Commission unveils plans for noisier EU elections
13.03.13 @ 09:29
BRUSSELS - The European Commission on Tuesday (12 March) unveiled a series of proposals to make the next European elections a pan-European political event rather than an also-ran quasi national poll with an embarrassingly low turnout.
If member states implement the suggestions, voters in 2014 will know who their national party is affiliated with at the European level and who this party wants as the next President of the European Commission.
Citizens across the EU will also all vote on one day - until now the ballot has been held on different days in some member states - and be informed about the presidential candidate through TV debates.
"It is important to get more people to vote," said citizens' commissioner Viviane Reding.
Average voter turnout has been declining since direct elections began in 1979, reaching a low point of 43 percent in 2009.
This voter apathy has become a major point of discussion and unease both due to the European Parliament's rise in law-making powers as well as the recent large increase in the European Commission's powers over national budgets.
"We are deepening European integration. We have seen in our everyday lives how important the European semester [budgetary cycle] has become and the country-specific [economic policy] recommendations," said institutional affairs commissioner Maros Sefcovic.
"That calls for more democratic scrutiny of what the European Union is engaging in. We need to ensure the participation in the European election is as high as possible," he added.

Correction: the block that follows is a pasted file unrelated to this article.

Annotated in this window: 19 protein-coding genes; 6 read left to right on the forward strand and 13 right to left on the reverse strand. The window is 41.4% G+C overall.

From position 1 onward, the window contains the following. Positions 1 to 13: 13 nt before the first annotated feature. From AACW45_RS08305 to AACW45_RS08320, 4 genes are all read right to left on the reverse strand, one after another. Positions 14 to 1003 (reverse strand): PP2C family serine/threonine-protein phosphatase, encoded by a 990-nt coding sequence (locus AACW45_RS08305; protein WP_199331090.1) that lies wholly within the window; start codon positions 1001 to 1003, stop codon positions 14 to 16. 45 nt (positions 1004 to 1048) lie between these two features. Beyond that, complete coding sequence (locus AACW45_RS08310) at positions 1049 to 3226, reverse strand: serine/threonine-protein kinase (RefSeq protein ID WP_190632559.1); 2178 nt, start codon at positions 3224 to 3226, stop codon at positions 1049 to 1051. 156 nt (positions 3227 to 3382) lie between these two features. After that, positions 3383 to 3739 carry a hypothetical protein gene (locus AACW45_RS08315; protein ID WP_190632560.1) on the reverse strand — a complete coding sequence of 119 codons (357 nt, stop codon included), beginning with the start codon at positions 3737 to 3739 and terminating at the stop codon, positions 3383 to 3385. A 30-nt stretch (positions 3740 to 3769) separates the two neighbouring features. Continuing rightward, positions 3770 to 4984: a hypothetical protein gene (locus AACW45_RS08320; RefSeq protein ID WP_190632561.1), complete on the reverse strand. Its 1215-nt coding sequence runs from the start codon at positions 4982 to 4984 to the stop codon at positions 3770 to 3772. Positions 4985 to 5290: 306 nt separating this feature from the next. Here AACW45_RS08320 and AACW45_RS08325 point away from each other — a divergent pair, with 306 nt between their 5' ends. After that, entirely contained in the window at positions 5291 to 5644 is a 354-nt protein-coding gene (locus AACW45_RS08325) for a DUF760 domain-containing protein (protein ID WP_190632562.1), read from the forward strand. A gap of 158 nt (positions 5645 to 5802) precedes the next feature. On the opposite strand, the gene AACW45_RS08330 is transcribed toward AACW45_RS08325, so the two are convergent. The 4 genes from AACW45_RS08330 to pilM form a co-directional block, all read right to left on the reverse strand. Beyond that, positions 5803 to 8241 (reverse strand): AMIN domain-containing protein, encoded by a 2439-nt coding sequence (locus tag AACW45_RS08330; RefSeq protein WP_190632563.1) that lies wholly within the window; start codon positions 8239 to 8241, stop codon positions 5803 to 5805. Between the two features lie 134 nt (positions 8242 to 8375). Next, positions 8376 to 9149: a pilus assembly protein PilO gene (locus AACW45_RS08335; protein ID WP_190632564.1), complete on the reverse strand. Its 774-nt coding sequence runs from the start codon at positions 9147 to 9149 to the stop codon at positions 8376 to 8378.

The commissioners also used recent survey data to back up the recommendations.
A eurobarometer showed that 62 percent of citizens believe turnout would be boosted by having commission President candidates and a single polling day.
Eighty-four percent say more people would go to the ballot boxes if they were more aware of the EU's impact on their lives - with European elections tending to remain stubbornly and exclusive about national issues.
Tuesday's suggestions are meant to smooth out any potential wrinkles in what is a new system for choosing the commission President, introduced with the Lisbon Treaty in late 2009.
The treaty says the EU leaders are meant to choose the next commission chief "taking into account" the EU elections. The wording, while putting pressure on national governments traditionally used to behind-closed-door haggling on who will be president of the European Commission, is not watertight.
"In politics there is always room for complication," admitted Reding.
But she added that it was important that discussions on how exactly the wording is interpreted take place now, rather than after the election.
Sefcovic, for his part, said it was "difficult to imagine that the [election] result would be completely disregarded" by EU leaders.
The commission's proposals have been welcomed by the parliament and by European political parties.
"The arrival of party political champions on the scene will dramatise the European Parliamentary election campaign across Europe," said UK Liberal MEP Andrew Duff.
The parties themselves are due to nominate their presidential candidates by early 2014.
Several names are already cropping up, including that of Viviane Reding for the centre-right EPP.
The attempt to engage European voters comes as some analysts fear that dissatisfaction with Brussels austerity drive could trigger a rise in populist and fringe parties ahead of the EU vote.
The election is due to take place on a day between 22 and 25 May next year, after EU ambassadors on Tuesday agreed to move it forward from June in a bid to avoid voters' holiday plans keeping them away from the ballot box.